Days 1 and 2 in Dublin
The A380 Emirates flight to Dubai was quite comfortable. There is always the anticipation that the flight will have a few jarring elements, but not so. Those came on the 777.300 from Dubai to Dublin! Sardine seating and the close proximity to toilet flushing made for high volume on the movie selection and endless music while reading. Finished Lethal Streets though….light fluff which did the trick. Red Joan was quite a reasonable film, though the close ups of Judi Dench’s mouth reminded me to make a dentist appointment when I get home.
For those contemplating Dublin delights any time soon, we can recommend the CityLink bus from the airport. With the dwindling Aussie dollar, the difference between a 7 Euro single ticket and 30-40 for a taxi, makes one choose a bit more carefully……….especially as the generosity of Australia’s free galleries and museums is not often reflected in its northern cousins’.
So where does the Green come in to it? Well, I see plenty of very professional photos of faces and places that typify Ireland’s lush heritage, but I thought I might try to focus on the shades of colour that have identified Ireland across the globe. The greens will be scattered throughout the coming days.
Our special accommodation at Trinity College is almost surreal. We are 3 floors up in House 3 of the student digs and the views from the windows are very Cambridge-like. A real treat! Stairmaster eat your heart out!
The adjoining kitchen has been very handy for our Marks and Spencer food court selections. We have spotted some great restaurants, but are saving the foodie finds for Galway and the West Coast seafood. When we come back though these couple will definitely be on the list.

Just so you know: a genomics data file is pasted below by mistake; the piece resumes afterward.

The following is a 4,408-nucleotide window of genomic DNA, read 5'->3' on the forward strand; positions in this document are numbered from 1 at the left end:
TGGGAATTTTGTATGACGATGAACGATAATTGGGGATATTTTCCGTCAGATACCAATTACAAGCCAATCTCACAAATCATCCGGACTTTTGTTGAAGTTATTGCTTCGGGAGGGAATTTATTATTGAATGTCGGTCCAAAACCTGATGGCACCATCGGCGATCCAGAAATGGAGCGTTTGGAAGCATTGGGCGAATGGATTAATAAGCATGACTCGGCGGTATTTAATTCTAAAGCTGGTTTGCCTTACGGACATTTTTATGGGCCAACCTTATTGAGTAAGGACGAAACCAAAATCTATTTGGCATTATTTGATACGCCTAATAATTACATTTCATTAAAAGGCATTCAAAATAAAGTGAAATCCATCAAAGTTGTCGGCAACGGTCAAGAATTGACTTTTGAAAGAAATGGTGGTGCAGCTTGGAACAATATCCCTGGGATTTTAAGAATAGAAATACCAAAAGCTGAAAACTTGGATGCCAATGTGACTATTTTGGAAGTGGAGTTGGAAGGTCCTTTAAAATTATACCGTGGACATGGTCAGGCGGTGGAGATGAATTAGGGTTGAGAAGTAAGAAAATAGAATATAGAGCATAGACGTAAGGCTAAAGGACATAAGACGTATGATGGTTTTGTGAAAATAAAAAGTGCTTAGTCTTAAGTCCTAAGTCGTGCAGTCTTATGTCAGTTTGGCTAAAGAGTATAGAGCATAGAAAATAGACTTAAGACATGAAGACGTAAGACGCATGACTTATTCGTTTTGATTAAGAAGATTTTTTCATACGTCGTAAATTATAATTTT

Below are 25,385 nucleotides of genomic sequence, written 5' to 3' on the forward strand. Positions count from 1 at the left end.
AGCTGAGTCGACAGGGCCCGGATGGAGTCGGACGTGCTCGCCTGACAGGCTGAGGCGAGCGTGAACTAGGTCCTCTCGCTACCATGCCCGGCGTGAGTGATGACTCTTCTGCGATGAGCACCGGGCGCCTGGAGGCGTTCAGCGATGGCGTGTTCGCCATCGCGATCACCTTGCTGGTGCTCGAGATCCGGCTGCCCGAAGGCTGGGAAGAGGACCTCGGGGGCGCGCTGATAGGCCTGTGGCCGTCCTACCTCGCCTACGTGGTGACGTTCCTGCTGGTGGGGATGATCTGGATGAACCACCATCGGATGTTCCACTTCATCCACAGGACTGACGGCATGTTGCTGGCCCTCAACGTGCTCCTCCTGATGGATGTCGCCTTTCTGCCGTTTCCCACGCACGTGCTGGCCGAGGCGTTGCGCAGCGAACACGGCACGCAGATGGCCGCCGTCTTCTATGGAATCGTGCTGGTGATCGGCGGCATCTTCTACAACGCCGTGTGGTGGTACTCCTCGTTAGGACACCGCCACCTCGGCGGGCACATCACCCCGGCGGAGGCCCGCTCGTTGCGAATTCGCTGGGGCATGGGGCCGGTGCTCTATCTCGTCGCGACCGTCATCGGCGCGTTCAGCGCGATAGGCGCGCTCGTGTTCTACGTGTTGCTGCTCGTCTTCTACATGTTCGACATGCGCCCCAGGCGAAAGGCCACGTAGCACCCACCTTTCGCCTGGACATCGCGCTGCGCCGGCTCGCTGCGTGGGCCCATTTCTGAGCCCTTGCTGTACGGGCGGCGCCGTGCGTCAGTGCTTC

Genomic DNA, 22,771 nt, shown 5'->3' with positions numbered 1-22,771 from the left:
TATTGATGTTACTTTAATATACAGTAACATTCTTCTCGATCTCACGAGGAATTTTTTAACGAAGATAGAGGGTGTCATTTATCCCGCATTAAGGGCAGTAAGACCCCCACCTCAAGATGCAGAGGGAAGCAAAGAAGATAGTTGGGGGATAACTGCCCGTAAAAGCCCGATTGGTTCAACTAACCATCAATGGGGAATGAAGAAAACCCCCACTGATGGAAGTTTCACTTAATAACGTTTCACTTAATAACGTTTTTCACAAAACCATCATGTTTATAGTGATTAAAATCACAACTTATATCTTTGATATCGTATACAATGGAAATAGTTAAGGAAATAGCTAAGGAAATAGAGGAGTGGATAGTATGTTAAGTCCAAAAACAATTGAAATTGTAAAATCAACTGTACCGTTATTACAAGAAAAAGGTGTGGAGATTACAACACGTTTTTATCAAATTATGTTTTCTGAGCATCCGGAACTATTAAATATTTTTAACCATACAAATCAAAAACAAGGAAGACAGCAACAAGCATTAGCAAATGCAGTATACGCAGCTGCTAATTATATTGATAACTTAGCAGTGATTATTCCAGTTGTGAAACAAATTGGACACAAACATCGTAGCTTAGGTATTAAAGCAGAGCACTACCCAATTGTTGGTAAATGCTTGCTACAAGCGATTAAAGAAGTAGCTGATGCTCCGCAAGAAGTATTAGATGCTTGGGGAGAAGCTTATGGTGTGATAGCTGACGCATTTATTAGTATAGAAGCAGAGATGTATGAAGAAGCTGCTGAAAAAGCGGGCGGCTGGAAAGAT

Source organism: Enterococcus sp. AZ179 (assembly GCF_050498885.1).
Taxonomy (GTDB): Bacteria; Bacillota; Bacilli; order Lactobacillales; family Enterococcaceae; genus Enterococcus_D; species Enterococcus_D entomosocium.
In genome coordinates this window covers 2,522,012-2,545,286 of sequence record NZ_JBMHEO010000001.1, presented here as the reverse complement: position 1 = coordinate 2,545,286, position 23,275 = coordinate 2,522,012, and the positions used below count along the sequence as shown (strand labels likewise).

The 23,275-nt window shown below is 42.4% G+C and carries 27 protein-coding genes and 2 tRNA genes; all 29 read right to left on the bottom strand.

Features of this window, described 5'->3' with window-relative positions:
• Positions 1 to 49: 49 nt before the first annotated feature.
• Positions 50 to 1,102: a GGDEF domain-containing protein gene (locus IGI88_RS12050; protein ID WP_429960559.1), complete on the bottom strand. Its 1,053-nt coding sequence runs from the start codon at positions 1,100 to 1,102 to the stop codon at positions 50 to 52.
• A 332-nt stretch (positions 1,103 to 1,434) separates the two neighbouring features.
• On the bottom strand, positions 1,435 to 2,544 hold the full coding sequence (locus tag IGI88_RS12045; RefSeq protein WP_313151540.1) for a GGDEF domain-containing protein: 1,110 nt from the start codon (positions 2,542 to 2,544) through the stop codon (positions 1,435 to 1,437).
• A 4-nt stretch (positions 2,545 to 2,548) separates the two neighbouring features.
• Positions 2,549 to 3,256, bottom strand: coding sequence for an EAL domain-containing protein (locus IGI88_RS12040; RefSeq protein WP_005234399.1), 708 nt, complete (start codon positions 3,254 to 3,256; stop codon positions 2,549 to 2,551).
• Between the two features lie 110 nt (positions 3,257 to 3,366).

Trinity College Campus has lots to offer besides The Book of Kells and once the hoardes of tourists leave at the end of each day the peace is just wonderful – broken only by the seagulls calls.
I strolled down to St Stephen’s Green – a wonderfully central park full of diverse stories and things to see. Opposite is the publically funded Little Museum of Dublin. What a hoot was the whole place! A must-see for all. So many quirky memories of the famous and the not so famous common Dubliners. Only 8 Euro, heaps to see and plenty of time to explore on your own after the 30 minute tour.
Luke, was our cute leprechaun of a guide and he was a fine showman who had kissed the Blarney Stone more than once I reckon. Brendan O’Connor of Mrs Brown fame only has a cardboard cutout in the museum, but his mother is portrayed in her own right as the first woman head of a political party. The tennis ball collage installation is a bit of fun- all the balls left by dogs on the beach at Dun Loughaire south of Dublin.
So then it was off to wander the famous Grafton street with its familiar franchises and its local characters.
The Liffey river runs through Dublin and is crossed by many bridges which all offer a different view, so I set off for the EPIC EMigration Museum and Famine Walk.
A great afternoon along the Quay. You need a fair amount of time to see and take it all in. Lots of techno wizardry and interactive stations describing the worldwide spread of the Irish and the heritage across the world. Mostly geared to the USA, but there were some jolly old Aussie references.
Lots of walking and catching glimpses of parts of Dublin we had not seen on previous visits. Dublin is a top spot! To be sure, to be sure!
And the reason many, including the Forsyth, Cowan, Guy and Bowles lines from which I am descended, sought different shores was the famine, hardship of large families and small plots of land, unemployment and the yearning for a better life. Here’s to the Irish diaspora!